“Inventories have gained because the oil market is in contango, where crude for future delivery is more expensive than near-month prices, encouraging stockpile increases.”

Comment by Hwy50ina49Dodge
2008-12-17 14:00:05

It’s beer & bits time! ;-)

This guy is sharp… using his big head to protect his little head with conjugal visits in the near future.

Peterson Plans to Wed Mystery Bride, 23
Peterson Remains a Suspect in the Disappearance of His Fourth Wife, Stacy:

“…But because Drew Peterson is still legally married to Stacy Peterson, a divorce will be necessary before he can set a date to walk down the aisle with his mystery bride.”

“He’s legally married still,” said Selig, “so I guess in order to get remarried he’ll need to get a divorce first.”

“According to the Chicago Tribune, Drew Peterson met with a high-profile divorce attorney to look into how to get granted a divorce on the basis of abandonment.”

Comment by Olympiagal
2008-12-17 14:37:19

Another woman is actually going to MARRY this guy?! THIS guy!?

What the fook is WRONG with her? Good lordy!

Comment by Olympiagal
2008-12-17 14:46:37

Hmmm. Now, I know gals who look at prospective boyfriends or mates as ‘projects’. They go out and deliberately select a ‘project man’, aka ‘a real as*h*le’.
(You all know such women, I bet. As if knitting isn’t WAY more rewarding than turning a jerk into Prince Charming. At the end of the first sort of project you have a useful doily or pretty oven-mitt, whereas at the end of the latter sort of project, why, you have a resentful, sullen jerk who has adamantly refused to become Prince Charming, but who has instead given you AND your sister an STD and also stole your account information.
That’s why IIIII, Olygal, stick with guys who have already been fixed and/or trained by their wives. It saves me lots of time.
Or, alternatively, with knitting or making a bench from pallets when I want a ‘project’.

And now you ask: Why do I be friends or associate with such silly women?
Because I like to laugh loudly and robustly and cruelly.
Does this make me a bad person?
Probably. But I don’t care.

Comment by Vermontergal
2008-12-17 15:25:00

And now you ask: Why do I be friends or associate with such silly women?
Because I like to laugh loudly and robustly and cruelly.
Does this make me a bad person?
Probably. But I don’t care.

This makes me a bad person, too, cause I think you should. :)

Every woman who sleeps with jerks and then does their laundry for them because they “don’t know how to do it right” lowers the bar of for male behavior.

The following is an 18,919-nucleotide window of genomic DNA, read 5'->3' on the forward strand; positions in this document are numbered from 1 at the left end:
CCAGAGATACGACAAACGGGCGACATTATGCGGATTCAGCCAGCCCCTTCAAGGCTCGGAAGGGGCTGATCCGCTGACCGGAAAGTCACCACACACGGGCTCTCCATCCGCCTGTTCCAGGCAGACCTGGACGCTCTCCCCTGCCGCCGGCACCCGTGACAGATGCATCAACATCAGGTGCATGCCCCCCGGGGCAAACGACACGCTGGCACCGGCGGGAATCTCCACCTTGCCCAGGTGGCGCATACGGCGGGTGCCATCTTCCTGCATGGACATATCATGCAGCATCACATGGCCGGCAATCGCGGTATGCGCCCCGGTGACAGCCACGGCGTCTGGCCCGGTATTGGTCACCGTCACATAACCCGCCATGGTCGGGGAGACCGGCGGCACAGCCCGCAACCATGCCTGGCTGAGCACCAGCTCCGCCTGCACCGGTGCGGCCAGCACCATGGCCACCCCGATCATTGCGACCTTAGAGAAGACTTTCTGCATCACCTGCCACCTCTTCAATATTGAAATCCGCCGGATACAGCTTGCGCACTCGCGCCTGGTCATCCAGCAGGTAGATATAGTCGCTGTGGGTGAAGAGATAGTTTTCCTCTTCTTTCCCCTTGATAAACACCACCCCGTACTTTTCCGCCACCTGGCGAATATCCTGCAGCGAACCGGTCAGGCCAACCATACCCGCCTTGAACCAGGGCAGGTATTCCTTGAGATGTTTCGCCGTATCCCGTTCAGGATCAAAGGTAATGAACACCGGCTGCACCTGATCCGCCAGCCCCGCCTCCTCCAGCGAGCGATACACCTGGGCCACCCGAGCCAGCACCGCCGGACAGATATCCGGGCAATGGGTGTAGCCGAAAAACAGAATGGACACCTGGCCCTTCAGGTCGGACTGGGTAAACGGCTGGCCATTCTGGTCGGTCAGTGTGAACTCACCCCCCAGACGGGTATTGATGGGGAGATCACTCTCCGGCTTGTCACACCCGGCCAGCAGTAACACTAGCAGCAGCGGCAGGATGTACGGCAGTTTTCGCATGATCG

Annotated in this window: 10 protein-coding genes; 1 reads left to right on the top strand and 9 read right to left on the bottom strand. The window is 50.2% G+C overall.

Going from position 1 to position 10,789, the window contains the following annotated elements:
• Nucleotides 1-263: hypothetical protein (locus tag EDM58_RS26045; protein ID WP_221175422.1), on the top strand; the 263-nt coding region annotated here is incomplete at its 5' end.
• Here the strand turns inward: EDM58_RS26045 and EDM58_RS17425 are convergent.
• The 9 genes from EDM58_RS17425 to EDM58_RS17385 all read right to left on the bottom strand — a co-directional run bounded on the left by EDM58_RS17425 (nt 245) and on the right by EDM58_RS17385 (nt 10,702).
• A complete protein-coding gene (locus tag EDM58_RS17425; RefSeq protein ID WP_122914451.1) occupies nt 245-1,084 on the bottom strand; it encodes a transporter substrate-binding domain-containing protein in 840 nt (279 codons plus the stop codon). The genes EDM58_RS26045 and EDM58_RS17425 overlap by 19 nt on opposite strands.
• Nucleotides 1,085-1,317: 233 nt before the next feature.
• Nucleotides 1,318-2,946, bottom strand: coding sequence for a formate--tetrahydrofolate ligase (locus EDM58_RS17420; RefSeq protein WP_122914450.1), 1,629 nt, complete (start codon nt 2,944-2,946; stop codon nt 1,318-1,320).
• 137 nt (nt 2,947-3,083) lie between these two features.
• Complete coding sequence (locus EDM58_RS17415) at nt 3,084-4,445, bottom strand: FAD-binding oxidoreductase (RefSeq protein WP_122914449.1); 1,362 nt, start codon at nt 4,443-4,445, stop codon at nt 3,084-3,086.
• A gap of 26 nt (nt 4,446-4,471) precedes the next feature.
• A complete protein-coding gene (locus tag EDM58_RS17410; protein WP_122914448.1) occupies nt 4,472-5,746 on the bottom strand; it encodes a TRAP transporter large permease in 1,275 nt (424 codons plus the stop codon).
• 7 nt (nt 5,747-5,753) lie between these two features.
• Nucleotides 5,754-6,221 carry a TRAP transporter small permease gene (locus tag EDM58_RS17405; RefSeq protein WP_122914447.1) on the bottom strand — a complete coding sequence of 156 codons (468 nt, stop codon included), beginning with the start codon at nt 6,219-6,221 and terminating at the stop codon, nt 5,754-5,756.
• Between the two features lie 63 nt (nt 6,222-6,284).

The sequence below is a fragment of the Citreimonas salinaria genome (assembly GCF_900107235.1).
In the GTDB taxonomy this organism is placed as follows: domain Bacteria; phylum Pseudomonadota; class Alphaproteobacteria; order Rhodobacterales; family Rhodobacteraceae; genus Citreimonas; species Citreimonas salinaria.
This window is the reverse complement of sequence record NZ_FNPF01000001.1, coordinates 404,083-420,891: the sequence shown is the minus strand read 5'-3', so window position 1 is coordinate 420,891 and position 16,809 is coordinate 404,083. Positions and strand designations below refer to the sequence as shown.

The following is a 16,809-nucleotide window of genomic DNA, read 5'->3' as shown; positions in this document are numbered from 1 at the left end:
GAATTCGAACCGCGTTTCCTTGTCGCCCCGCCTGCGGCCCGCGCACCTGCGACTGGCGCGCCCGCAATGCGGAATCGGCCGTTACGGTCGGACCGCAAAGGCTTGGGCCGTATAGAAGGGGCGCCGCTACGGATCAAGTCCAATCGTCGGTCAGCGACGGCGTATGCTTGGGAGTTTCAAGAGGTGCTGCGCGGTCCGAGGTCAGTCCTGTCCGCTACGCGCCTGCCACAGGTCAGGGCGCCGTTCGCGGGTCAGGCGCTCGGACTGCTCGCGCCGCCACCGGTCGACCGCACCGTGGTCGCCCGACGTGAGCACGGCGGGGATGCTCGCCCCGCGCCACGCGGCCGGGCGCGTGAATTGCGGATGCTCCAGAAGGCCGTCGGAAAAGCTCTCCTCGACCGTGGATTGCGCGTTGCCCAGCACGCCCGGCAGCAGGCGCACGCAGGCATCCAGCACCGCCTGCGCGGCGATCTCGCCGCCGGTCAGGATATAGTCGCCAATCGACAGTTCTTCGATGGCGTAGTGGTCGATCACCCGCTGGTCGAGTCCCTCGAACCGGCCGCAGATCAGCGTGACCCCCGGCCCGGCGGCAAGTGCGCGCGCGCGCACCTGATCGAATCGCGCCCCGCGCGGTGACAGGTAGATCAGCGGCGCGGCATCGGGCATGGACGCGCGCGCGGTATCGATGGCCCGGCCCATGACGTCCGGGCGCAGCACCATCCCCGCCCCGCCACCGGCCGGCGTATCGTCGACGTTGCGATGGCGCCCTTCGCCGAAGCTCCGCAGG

Guys like that deserve to be sleeping in their mother’s basements (cause you know that’s where it started..), not “getting some”, including pats on the head when they “accidentally” sleep with the girlfriend’s best friend.

Not that I am bitter at rogue male behavior, of course. :)

And knitting is a waaay more productive project than men. My socks are almost done.

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Comment by Olympiagal
2008-12-17 15:44:30

‘And knitting is a waaay more productive project than men. My socks are almost done.’

Ooooh! What color are they?

I’m not very good at socks. If only my feet were different sizes, then the socks would fit, but alas.
My favorite socks are a couple of pairs my great-gran knitted, using up all the oddments and loose yarn from her yarn bag. They are mighty colorful, and quite bulky. I use them as bed socks, and they keep my feeties warm AND entertained all night long. Which is good, especially now, because it’s COLD here. It’s like 30 degrees! I think I’ll eat a few neighbors, with butter, so I can bulk up and stop shivering, and my bones will stop rattling.
The sad thing is, growing up in Utarr 30 degrees was regarded as one of your balmier- type winter days, and a signal to break out the shorts so you could go get a suntan.
I suspect I’m becoming wus*sified.

Comment by Vermontergal
2008-12-17 16:18:06

Ooooh! What color are they?

They are a mixed color of light blue, dark blue, and tan called River Wash. They make these cool stripes as I knit.

I suspect I’m becoming wus*sified.

It’s the PNW effect - 30 degrees is cold, slugs the size of fruit are “normal”, and everyone drinks coffee beverages with names from much sunnier places. It rose to about 34 degrees here today and we were pretty close to gettin’ the shorts out. It certainly put a damper on the skiing. :(

I’m not very good at socks. If only my feet were different sizes, then the socks would fit, but alas.

I found this method on the internet where by using 1 giant circular needle, you can make two socks at the exact time that will come out exactly the same. (In my case, oddly) Here’s the website:

Comment by cougar91
2008-12-17 16:58:04

>then does their laundry for them

But my mom told me that’s how you find out if she really is the one for you or not.

What’s that mom? Yeah, I want steaks for dinner and no veggie on the side, like I told you the last 100 times, OK? Bring it down when it is ready, I am too busy paying Wii.

Comment by ACH
2008-12-17 17:11:26